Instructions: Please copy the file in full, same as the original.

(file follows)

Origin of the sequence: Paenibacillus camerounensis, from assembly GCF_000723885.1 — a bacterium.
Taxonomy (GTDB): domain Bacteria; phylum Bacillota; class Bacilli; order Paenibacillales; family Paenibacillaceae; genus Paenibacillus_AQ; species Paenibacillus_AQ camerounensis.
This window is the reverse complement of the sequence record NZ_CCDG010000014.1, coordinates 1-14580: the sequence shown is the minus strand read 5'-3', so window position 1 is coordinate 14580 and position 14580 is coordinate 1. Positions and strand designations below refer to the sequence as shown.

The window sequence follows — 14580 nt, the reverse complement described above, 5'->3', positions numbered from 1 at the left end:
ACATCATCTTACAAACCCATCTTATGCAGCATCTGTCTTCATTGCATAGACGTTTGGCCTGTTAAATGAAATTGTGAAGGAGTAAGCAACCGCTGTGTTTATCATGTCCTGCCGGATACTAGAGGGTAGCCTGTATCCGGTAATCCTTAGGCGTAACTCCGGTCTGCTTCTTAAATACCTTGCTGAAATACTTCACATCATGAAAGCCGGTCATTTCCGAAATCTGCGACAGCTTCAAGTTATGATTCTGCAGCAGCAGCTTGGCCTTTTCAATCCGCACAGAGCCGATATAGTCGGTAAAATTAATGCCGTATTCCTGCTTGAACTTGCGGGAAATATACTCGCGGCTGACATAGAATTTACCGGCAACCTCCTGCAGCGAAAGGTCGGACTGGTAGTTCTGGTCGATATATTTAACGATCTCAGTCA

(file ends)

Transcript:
Origin of the sequence: Paenibacillus camerounensis, from assembly GCF_000723885.1 — a bacterium.
Taxonomy (GTDB): domain Bacteria; phylum Bacillota; class Bacilli; order Paenibacillales; family Paenibacillaceae; genus Paenibacillus_AQ; species Paenibacillus_AQ camerounensis.
This window is the reverse complement of the sequence record NZ_CCDG010000014.1, coordinates 1-14580: the sequence shown is the minus strand read 5'-3', so window position 1 is coordinate 14580 and position 14580 is coordinate 1. Positions and strand designations below refer to the sequence as shown.

The window sequence follows — 14580 nt, the reverse complement described above, 5'->3', positions numbered from 1 at the left end:
ACATCATCTTACAAACCCATCTTATGCAGCATCTGTCTTCATTGCATAGACGTTTGGCCTGTTAAATGAAATTGTGAAGGAGTAAGCAACCGCTGTGTTTATCATGTCCTGCCGGATACTAGAGGGTAGCCTGTATCCGGTAATCCTTAGGCGTAACTCCGGTCTGCTTCTTAAATACCTTGCTGAAATACTTCACATCATGAAAGCCGGTCATTTCCGAAATCTGCGACAGCTTCAAGTTATGATTCTGCAGCAGCAGCTTGGCCTTTTCAATCCGCACAGAGCCGATATAGTCGGTAAAATTAATGCCGTATTCCTGCTTGAACTTGCGGGAAATATACTCGCGGCTGACATAGAATTTACCGGCAACCTCCTGCAGCGAAAGGTCGGACTGGTAGTTCTGGTCGATATATTTAACGATCTCAGTCA